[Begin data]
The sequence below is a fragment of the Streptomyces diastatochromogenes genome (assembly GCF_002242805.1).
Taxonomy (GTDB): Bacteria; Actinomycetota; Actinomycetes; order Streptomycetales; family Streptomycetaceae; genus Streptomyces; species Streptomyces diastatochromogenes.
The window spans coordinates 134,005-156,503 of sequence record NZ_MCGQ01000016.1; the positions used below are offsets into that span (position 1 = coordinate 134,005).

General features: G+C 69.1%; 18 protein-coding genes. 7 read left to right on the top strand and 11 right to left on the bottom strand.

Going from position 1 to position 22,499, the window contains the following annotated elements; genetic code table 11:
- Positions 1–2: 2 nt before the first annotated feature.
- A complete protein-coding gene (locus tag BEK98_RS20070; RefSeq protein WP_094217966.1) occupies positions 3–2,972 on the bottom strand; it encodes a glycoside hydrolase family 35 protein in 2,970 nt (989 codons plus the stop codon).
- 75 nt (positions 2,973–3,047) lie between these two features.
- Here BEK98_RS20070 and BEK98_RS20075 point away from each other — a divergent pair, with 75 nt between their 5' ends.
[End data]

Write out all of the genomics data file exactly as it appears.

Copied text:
The sequence below is a fragment of the Streptomyces diastatochromogenes genome (assembly GCF_002242805.1).
Taxonomy (GTDB): Bacteria; Actinomycetota; Actinomycetes; order Streptomycetales; family Streptomycetaceae; genus Streptomyces; species Streptomyces diastatochromogenes.
The window spans coordinates 134,005-156,503 of sequence record NZ_MCGQ01000016.1; the positions used below are offsets into that span (position 1 = coordinate 134,005).

General features: G+C 69.1%; 18 protein-coding genes. 7 read left to right on the top strand and 11 right to left on the bottom strand.

Going from position 1 to position 22,499, the window contains the following annotated elements; genetic code table 11:
- Positions 1–2: 2 nt before the first annotated feature.
- A complete protein-coding gene (locus tag BEK98_RS20070; RefSeq protein WP_094217966.1) occupies positions 3–2,972 on the bottom strand; it encodes a glycoside hydrolase family 35 protein in 2,970 nt (989 codons plus the stop codon).
- 75 nt (positions 2,973–3,047) lie between these two features.
- Here BEK98_RS20070 and BEK98_RS20075 point away from each other — a divergent pair, with 75 nt between their 5' ends.